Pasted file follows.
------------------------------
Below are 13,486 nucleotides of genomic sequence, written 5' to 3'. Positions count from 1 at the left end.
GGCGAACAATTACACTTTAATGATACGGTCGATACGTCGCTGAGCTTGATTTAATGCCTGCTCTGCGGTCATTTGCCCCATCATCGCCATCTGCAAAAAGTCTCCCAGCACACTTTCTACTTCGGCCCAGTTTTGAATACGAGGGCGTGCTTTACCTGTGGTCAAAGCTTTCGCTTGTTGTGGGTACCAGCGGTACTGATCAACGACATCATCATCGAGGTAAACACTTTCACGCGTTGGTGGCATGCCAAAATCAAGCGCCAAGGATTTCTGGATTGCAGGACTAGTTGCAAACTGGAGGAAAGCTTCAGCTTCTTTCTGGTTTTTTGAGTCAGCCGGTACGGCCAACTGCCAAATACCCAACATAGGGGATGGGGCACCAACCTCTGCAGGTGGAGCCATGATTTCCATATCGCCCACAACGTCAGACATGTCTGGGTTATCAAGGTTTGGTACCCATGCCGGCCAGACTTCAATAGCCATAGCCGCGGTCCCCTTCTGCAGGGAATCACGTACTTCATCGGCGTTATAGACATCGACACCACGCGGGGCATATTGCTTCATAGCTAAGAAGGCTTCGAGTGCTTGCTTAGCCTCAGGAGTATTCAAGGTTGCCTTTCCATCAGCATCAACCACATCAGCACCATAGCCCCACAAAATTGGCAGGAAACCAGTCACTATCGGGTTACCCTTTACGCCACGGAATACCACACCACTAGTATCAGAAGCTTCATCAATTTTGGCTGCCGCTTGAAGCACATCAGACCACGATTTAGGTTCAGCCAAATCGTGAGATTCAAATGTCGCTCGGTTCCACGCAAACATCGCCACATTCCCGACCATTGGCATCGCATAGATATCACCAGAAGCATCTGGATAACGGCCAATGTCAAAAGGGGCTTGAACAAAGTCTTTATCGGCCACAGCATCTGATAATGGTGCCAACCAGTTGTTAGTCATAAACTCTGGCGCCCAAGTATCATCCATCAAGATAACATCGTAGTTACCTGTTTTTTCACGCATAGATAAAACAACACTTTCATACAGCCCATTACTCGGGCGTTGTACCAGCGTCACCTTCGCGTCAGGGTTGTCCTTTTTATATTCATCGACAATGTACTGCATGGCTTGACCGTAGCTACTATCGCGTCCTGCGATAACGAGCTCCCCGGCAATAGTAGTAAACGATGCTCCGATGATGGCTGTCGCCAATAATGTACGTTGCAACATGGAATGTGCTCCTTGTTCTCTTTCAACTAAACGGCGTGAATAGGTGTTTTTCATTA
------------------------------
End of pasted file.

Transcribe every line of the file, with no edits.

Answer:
Below are 13,486 nucleotides of genomic sequence, written 5' to 3'. Positions count from 1 at the left end.
GGCGAACAATTACACTTTAATGATACGGTCGATACGTCGCTGAGCTTGATTTAATGCCTGCTCTGCGGTCATTTGCCCCATCATCGCCATCTGCAAAAAGTCTCCCAGCACACTTTCTACTTCGGCCCAGTTTTGAATACGAGGGCGTGCTTTACCTGTGGTCAAAGCTTTCGCTTGTTGTGGGTACCAGCGGTACTGATCAACGACATCATCATCGAGGTAAACACTTTCACGCGTTGGTGGCATGCCAAAATCAAGCGCCAAGGATTTCTGGATTGCAGGACTAGTTGCAAACTGGAGGAAAGCTTCAGCTTCTTTCTGGTTTTTTGAGTCAGCCGGTACGGCCAACTGCCAAATACCCAACATAGGGGATGGGGCACCAACCTCTGCAGGTGGAGCCATGATTTCCATATCGCCCACAACGTCAGACATGTCTGGGTTATCAAGGTTTGGTACCCATGCCGGCCAGACTTCAATAGCCATAGCCGCGGTCCCCTTCTGCAGGGAATCACGTACTTCATCGGCGTTATAGACATCGACACCACGCGGGGCATATTGCTTCATAGCTAAGAAGGCTTCGAGTGCTTGCTTAGCCTCAGGAGTATTCAAGGTTGCCTTTCCATCAGCATCAACCACATCAGCACCATAGCCCCACAAAATTGGCAGGAAACCAGTCACTATCGGGTTACCCTTTACGCCACGGAATACCACACCACTAGTATCAGAAGCTTCATCAATTTTGGCTGCCGCTTGAAGCACATCAGACCACGATTTAGGTTCAGCCAAATCGTGAGATTCAAATGTCGCTCGGTTCCACGCAAACATCGCCACATTCCCGACCATTGGCATCGCATAGATATCACCAGAAGCATCTGGATAACGGCCAATGTCAAAAGGGGCTTGAACAAAGTCTTTATCGGCCACAGCATCTGATAATGGTGCCAACCAGTTGTTAGTCATAAACTCTGGCGCCCAAGTATCATCCATCAAGATAACATCGTAGTTACCTGTTTTTTCACGCATAGATAAAACAACACTTTCATACAGCCCATTACTCGGGCGTTGTACCAGCGTCACCTTCGCGTCAGGGTTGTCCTTTTTATATTCATCGACAATGTACTGCATGGCTTGACCGTAGCTACTATCGCGTCCTGCGATAACGAGCTCCCCGGCAATAGTAGTAAACGATGCTCCGATGATGGCTGTCGCCAATAATGTACGTTGCAACATGGAATGTGCTCCTTGTTCTCTTTCAACTAAACGGCGTGAATAGGTGTTTTTCATTA